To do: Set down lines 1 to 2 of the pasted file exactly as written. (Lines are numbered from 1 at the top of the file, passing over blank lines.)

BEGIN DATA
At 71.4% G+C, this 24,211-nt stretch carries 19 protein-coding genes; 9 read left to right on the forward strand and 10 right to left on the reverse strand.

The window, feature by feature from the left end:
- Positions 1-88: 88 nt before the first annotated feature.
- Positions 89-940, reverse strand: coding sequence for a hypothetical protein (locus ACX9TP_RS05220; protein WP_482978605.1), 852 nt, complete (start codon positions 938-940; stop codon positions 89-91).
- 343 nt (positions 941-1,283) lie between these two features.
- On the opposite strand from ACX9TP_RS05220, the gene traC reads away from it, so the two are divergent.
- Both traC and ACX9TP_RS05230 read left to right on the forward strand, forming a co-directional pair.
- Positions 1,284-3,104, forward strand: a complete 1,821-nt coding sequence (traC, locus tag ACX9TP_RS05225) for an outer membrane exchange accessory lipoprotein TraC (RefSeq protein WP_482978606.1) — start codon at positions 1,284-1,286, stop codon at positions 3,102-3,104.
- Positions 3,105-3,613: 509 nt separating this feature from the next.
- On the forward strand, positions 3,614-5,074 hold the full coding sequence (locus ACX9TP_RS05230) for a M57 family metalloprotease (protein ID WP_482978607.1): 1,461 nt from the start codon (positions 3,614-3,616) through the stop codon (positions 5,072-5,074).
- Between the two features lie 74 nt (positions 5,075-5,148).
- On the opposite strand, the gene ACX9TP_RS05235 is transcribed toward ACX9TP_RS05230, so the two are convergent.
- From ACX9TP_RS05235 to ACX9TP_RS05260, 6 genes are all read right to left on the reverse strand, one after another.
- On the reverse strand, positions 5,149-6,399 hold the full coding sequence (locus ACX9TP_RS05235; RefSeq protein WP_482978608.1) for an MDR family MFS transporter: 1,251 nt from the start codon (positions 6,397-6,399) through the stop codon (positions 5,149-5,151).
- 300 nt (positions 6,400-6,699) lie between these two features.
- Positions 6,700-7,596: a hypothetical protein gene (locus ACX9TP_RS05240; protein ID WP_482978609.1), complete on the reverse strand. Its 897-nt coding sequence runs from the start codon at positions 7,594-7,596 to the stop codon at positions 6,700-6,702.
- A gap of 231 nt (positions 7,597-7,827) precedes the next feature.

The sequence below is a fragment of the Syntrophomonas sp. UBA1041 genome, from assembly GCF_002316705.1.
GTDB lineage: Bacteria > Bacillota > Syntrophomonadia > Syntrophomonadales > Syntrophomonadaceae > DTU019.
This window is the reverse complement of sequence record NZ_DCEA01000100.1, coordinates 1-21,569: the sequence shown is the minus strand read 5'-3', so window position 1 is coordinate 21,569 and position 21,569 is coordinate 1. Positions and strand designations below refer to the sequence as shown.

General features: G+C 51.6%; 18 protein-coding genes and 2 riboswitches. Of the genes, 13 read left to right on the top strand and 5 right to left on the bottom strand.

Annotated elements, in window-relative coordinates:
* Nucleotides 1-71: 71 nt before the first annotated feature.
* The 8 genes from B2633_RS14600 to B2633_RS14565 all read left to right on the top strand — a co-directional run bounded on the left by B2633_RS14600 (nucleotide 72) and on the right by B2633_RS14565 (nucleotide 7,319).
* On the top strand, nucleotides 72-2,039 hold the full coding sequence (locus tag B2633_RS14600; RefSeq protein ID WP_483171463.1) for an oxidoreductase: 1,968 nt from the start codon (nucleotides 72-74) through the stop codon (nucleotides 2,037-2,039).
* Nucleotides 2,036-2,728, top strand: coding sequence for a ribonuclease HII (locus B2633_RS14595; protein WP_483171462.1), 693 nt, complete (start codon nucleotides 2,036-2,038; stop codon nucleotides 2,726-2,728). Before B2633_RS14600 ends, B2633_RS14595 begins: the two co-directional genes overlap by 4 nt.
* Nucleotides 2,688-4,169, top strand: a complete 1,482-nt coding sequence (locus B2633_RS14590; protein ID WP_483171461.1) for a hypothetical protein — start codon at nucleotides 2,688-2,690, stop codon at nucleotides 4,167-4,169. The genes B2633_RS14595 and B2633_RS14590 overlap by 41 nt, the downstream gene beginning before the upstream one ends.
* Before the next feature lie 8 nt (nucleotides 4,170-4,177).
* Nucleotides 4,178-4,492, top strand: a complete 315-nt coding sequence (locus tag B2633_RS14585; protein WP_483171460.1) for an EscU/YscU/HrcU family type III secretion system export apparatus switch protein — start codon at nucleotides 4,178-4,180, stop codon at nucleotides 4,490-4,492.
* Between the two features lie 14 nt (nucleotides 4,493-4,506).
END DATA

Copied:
At 71.4% G+C, this 24,211-nt stretch carries 19 protein-coding genes; 9 read left to right on the forward strand and 10 right to left on the reverse strand.

The window, feature by feature from the left end: